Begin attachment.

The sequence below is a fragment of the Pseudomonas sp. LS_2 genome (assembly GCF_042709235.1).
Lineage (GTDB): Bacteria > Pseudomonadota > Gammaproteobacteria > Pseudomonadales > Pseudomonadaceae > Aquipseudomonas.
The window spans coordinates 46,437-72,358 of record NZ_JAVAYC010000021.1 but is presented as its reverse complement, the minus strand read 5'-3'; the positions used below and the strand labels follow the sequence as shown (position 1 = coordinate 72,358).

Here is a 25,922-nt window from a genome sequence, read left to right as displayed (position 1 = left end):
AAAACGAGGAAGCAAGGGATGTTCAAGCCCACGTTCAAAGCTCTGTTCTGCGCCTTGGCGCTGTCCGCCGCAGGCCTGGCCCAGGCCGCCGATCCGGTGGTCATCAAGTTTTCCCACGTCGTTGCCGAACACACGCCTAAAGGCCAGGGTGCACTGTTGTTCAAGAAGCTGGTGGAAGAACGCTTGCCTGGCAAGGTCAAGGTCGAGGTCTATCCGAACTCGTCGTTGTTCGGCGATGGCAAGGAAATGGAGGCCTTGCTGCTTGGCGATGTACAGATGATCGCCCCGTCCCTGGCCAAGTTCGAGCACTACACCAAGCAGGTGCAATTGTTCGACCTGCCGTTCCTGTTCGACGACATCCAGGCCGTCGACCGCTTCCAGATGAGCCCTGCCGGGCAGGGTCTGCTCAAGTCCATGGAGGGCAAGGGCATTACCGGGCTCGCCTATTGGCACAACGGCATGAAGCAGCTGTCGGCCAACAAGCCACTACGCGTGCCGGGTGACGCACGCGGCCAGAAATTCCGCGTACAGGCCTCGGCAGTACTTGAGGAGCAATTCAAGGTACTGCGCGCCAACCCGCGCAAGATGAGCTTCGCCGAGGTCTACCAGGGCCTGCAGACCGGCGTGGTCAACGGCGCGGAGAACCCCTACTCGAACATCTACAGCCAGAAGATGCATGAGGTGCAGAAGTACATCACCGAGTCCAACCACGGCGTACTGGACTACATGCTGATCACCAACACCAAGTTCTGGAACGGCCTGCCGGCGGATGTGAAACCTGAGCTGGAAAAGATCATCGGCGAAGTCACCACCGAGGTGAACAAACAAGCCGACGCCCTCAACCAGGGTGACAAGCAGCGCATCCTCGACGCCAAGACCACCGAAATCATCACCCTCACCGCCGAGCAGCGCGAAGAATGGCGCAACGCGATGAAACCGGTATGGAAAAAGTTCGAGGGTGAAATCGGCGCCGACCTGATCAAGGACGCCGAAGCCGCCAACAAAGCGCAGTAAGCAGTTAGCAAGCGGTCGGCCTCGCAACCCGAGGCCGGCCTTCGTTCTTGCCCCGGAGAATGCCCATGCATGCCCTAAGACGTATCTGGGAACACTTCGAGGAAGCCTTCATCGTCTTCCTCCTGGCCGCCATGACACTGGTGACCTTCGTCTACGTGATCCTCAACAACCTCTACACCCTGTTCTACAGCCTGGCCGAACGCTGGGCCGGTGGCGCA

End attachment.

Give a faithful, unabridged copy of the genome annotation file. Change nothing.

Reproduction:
The sequence below is a fragment of the Pseudomonas sp. LS_2 genome (assembly GCF_042709235.1).
Lineage (GTDB): Bacteria > Pseudomonadota > Gammaproteobacteria > Pseudomonadales > Pseudomonadaceae > Aquipseudomonas.
The window spans coordinates 46,437-72,358 of record NZ_JAVAYC010000021.1 but is presented as its reverse complement, the minus strand read 5'-3'; the positions used below and the strand labels follow the sequence as shown (position 1 = coordinate 72,358).

Here is a 25,922-nt window from a genome sequence, read left to right as displayed (position 1 = left end):
AAAACGAGGAAGCAAGGGATGTTCAAGCCCACGTTCAAAGCTCTGTTCTGCGCCTTGGCGCTGTCCGCCGCAGGCCTGGCCCAGGCCGCCGATCCGGTGGTCATCAAGTTTTCCCACGTCGTTGCCGAACACACGCCTAAAGGCCAGGGTGCACTGTTGTTCAAGAAGCTGGTGGAAGAACGCTTGCCTGGCAAGGTCAAGGTCGAGGTCTATCCGAACTCGTCGTTGTTCGGCGATGGCAAGGAAATGGAGGCCTTGCTGCTTGGCGATGTACAGATGATCGCCCCGTCCCTGGCCAAGTTCGAGCACTACACCAAGCAGGTGCAATTGTTCGACCTGCCGTTCCTGTTCGACGACATCCAGGCCGTCGACCGCTTCCAGATGAGCCCTGCCGGGCAGGGTCTGCTCAAGTCCATGGAGGGCAAGGGCATTACCGGGCTCGCCTATTGGCACAACGGCATGAAGCAGCTGTCGGCCAACAAGCCACTACGCGTGCCGGGTGACGCACGCGGCCAGAAATTCCGCGTACAGGCCTCGGCAGTACTTGAGGAGCAATTCAAGGTACTGCGCGCCAACCCGCGCAAGATGAGCTTCGCCGAGGTCTACCAGGGCCTGCAGACCGGCGTGGTCAACGGCGCGGAGAACCCCTACTCGAACATCTACAGCCAGAAGATGCATGAGGTGCAGAAGTACATCACCGAGTCCAACCACGGCGTACTGGACTACATGCTGATCACCAACACCAAGTTCTGGAACGGCCTGCCGGCGGATGTGAAACCTGAGCTGGAAAAGATCATCGGCGAAGTCACCACCGAGGTGAACAAACAAGCCGACGCCCTCAACCAGGGTGACAAGCAGCGCATCCTCGACGCCAAGACCACCGAAATCATCACCCTCACCGCCGAGCAGCGCGAAGAATGGCGCAACGCGATGAAACCGGTATGGAAAAAGTTCGAGGGTGAAATCGGCGCCGACCTGATCAAGGACGCCGAAGCCGCCAACAAAGCGCAGTAAGCAGTTAGCAAGCGGTCGGCCTCGCAACCCGAGGCCGGCCTTCGTTCTTGCCCCGGAGAATGCCCATGCATGCCCTAAGACGTATCTGGGAACACTTCGAGGAAGCCTTCATCGTCTTCCTCCTGGCCGCCATGACACTGGTGACCTTCGTCTACGTGATCCTCAACAACCTCTACACCCTGTTCTACAGCCTGGCCGAACGCTGGGCCGGTGGCGCA